Pulmonary Ventilation: Inhalation and Exhalation | Biology Hubspot - Definition and Examples of Biology Terms

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Saturday, February 2, 2019

Pulmonary Ventilation: Inhalation and Exhalation


What Is Pulmonary ventilation? 

Pulmonary ventilation is also known by the more common term namely breathing. In this process, the alternating pressure differences generated by contraction and relaxation of respiratory muscles causes the air exchange between alveoli of the lungs and atmosphere.
The amount of air exchange and effort required for breathing is also affected by the other three factors viz alveolar surface tension, compliance of the lungs and airway resistance.

Pressure Changes During Pulmonary Ventilation? 

The air moves into and out of the lungs due to the air pressure difference between the inside of the lungs and outside the environment.
When the air pressure inside the lungs is lower than the air pressure outside the environment air rushes into the lungs(inhalation) and when the air pressure difference is in opposite direction air moves out of the lungs(exhalation).
Let's explain this in detail one by one
Inhalation 
The process of breathing in is known as inhalation, it is also known as inspiration. For the process of inhalation to occur the air pressure inside the lungs must be lower than the air pressure outside the environment. This condition (air pressure lower inside the lungs) is achieved by expanding the lungs.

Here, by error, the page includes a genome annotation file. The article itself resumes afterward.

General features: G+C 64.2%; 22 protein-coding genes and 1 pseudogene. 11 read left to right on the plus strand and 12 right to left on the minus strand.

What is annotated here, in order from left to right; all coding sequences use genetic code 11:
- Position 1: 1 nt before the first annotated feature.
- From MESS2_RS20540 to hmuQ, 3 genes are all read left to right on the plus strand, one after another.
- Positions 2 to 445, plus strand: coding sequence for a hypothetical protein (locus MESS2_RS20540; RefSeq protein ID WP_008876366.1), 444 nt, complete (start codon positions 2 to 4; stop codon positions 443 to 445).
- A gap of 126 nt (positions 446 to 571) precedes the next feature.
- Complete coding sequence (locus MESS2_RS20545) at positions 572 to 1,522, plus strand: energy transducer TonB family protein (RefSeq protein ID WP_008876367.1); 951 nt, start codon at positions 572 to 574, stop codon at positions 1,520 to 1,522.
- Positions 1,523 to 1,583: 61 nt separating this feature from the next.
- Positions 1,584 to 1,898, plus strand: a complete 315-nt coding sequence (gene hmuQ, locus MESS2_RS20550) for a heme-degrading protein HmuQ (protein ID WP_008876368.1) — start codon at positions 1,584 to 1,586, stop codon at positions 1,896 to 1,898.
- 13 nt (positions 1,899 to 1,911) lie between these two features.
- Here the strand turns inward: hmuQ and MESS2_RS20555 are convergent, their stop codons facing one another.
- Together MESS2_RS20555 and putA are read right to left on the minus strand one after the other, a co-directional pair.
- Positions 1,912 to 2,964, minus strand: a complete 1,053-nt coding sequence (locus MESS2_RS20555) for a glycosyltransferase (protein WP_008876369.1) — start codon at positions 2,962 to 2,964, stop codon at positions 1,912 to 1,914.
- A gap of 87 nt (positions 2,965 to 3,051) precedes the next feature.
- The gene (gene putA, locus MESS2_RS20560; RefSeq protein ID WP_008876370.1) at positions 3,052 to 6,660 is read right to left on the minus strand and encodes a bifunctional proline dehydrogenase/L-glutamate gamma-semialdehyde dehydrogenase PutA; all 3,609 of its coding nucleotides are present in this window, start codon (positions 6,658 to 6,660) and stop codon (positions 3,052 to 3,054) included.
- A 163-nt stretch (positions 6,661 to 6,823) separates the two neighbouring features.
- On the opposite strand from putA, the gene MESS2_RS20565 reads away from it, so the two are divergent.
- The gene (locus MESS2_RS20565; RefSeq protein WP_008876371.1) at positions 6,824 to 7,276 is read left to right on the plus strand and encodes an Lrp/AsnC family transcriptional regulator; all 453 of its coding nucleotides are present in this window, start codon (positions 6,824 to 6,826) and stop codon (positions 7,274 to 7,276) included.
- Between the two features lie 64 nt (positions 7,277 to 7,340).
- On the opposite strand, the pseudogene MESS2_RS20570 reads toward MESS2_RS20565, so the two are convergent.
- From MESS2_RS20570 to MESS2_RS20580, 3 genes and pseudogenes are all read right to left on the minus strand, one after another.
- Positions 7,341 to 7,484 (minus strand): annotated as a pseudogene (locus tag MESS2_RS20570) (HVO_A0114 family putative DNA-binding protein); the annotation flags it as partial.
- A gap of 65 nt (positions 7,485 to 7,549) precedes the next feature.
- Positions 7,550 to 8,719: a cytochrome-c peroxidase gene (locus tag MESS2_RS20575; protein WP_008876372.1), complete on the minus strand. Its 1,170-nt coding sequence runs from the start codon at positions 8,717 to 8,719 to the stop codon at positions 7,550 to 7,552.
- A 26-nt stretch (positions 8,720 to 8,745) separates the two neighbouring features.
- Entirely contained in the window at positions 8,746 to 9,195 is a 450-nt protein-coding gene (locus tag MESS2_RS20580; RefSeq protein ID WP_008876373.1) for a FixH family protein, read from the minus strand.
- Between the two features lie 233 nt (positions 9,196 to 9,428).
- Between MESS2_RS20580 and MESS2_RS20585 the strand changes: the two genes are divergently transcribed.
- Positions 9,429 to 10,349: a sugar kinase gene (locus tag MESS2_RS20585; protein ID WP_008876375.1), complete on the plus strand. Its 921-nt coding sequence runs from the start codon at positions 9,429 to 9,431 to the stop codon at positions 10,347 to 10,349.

The two important muscles that are involved in expanding of the lungs during inhalation are diaphragm and external intercostals.
  1. Diaphragm: The dome-shaped diaphragm contracts during inhalation. The contraction changes its structure from dome-shaped to flatten which results in a larger thoracic cavity and more space for the lungs.The Contraction of Diaphragm accounts for about 75% of the air to enter into the lungs.
  2. External Intercostals: The external intercoastal is responsible for uplifting the ribs during inhalation which results in an increase in the volume of the chest cavity. This increase in volume leads to a decrease in intra-alveolar pressure, creating a pressure lower than atmospheric pressure.The Contraction of external intercostals accounts for about 25% of the air to enter into the lungs.

Exhalation 

The breathing out called Exhalation (expiration) also occurs due to the air pressure difference between inside the lungs and outside the environment.But the air pressure difference in this process is in opposite direction in contrast to inhalation.
The exhalation is a passive process during Quiet breathing because no muscular activity is involved in it, as it results due to the elastic recoil of the chest wall and lungs both of which have an inherent tendency to recoil back after they are stretched.

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